Eye Care & Surgery Center NJ Bladeless LASIK Laser Cataract Surgeon Blog

Thursday, August 11, 2011

Protecting Your Eyes While Swimming-What Precautions to Take

It is recommended not to swim with your eyes open under the water and, when possible, to avoid splashes into your eyes. Pool chemicals and pH levels will affect your eyes when they are open, while you are swimming. Anyone spending an extended period of time in the water should protect their eyes by wearing goggles. If you worry about not being able to see clearly without glasses or contacts and want to see while in the pool, you may want to consider prescription goggles.

It is a common misconception that the chlorine in the pool will cause a swimmer's eyes to burn. In order for chlorine to be the cause, the chlorine level would have to be extremely high. The more likely reason people’s eyes sting or burn after swimming is the pH is not in balance. Keeping in mind that the tears produced by human eyes has a pH of 7.0, if the pH of the pool water is below that level, it will certainly cause the eyes to burn. The proper pH level for swimming pools is in the range of 7.2 to 7.8. If your pool's pH is kept within this range, burning eyes shouldn't be a problem for swimmers in your pool.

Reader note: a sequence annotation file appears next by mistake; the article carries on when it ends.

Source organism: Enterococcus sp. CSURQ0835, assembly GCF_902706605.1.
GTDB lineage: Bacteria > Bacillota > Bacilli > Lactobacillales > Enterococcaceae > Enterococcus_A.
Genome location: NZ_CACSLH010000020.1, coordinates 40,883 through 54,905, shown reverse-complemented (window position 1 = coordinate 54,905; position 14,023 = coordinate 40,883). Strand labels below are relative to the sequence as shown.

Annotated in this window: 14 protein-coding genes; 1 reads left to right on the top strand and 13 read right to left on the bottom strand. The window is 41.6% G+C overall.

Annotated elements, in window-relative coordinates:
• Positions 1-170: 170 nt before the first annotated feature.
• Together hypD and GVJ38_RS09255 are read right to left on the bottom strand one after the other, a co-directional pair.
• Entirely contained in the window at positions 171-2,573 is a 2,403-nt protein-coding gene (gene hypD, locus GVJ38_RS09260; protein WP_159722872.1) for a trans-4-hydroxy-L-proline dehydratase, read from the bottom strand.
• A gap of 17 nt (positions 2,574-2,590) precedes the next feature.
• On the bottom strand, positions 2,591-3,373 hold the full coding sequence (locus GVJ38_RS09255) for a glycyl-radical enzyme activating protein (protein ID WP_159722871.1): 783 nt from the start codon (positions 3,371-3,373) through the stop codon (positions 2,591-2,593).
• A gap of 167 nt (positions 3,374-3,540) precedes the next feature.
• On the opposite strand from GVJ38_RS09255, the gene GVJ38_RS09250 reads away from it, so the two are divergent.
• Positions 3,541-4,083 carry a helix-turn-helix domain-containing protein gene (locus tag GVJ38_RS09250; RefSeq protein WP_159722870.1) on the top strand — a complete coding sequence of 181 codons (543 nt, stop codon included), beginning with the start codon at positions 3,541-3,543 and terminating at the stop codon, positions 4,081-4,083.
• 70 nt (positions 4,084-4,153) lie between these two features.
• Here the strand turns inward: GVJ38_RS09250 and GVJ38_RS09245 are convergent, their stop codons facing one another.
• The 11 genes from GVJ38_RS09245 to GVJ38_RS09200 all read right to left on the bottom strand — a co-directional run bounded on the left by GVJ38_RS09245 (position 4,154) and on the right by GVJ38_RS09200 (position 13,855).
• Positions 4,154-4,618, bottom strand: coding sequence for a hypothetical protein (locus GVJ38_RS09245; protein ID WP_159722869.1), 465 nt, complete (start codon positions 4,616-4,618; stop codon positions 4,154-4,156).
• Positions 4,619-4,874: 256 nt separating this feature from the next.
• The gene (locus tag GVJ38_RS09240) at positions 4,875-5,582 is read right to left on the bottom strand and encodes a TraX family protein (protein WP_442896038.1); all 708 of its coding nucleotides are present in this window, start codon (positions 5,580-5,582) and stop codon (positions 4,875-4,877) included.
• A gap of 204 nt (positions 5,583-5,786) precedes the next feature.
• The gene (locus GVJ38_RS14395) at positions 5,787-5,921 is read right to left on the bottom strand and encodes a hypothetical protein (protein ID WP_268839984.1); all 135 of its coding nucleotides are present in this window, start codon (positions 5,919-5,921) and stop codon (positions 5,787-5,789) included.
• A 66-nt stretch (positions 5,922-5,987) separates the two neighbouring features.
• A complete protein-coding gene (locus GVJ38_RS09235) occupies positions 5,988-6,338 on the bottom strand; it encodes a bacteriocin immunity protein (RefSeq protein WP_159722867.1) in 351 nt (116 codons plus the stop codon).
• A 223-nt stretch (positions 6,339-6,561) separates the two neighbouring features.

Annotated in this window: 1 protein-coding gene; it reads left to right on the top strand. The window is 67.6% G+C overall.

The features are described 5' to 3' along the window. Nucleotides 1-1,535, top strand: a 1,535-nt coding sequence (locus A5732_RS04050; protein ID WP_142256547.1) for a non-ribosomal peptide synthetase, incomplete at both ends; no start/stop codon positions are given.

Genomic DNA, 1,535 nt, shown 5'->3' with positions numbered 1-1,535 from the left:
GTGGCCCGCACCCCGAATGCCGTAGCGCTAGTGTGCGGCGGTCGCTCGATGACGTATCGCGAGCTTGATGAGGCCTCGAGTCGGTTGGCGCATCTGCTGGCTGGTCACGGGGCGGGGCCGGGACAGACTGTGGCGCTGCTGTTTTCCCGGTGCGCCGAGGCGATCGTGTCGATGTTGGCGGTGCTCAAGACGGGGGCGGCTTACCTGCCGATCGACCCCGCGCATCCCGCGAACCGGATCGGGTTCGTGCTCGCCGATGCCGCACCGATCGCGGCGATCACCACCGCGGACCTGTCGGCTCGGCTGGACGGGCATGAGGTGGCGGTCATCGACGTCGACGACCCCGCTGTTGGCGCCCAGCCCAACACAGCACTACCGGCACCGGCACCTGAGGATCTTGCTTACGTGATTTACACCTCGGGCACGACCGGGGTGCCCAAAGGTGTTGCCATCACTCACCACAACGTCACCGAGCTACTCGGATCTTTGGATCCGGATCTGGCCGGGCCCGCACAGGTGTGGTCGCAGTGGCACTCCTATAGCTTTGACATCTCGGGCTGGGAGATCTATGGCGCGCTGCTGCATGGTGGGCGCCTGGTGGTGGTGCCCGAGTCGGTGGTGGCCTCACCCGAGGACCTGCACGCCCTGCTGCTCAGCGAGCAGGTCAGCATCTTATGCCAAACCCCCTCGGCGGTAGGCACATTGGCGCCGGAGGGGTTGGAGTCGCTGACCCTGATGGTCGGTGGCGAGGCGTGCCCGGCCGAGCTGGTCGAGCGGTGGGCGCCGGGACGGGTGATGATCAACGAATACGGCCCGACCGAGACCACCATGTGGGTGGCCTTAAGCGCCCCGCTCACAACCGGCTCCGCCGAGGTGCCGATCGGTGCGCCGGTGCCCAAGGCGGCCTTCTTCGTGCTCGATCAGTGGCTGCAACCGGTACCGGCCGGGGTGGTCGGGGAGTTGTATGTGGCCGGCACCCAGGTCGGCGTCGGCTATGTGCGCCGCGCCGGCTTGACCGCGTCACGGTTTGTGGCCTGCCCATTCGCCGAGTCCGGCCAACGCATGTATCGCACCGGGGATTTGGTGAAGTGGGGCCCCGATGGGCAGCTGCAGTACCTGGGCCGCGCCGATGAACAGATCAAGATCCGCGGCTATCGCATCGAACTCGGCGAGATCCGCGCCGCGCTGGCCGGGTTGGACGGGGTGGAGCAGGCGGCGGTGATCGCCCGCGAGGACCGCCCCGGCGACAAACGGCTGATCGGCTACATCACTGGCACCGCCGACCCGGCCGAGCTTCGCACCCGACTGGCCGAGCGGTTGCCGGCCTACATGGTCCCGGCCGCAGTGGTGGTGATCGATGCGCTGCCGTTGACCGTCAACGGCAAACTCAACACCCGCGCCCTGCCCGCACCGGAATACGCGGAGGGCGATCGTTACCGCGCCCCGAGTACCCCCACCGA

Swimming with your contact lenses on, is possible but very risky. The health risk associated is merely dependent upon the body of water you are in. When swimming on lakes and rivers, there is a huge possibility for a microorganism called acanthamoeba to adhere to your lens, causing infection and inflammation of your cornea (acanthamoeba keratitis). Swimming around pools and ocean waters on the other hand, decreases your susceptibility to microbial infection, but other problems may evolve. In the pool--eye irritation is possible when chlorine sticks on the surface of your lens; in the ocean--your contact lenses can be dislodged when you encounter large waves. You can still wear your lenses, but do so with proper precautions. Obviously keeping your head out of the water will reduce risk greatly.

Remove the contact lenses and consult an ophthalmologist immediately if you experience symptoms such as redness, pain, tearing, increased light sensitivity, blurry vision, discharge or swelling.

Thank you to our guest blogger Milton Kahn M.D, for sharing safety tips to help enjoy our summer to the fullest.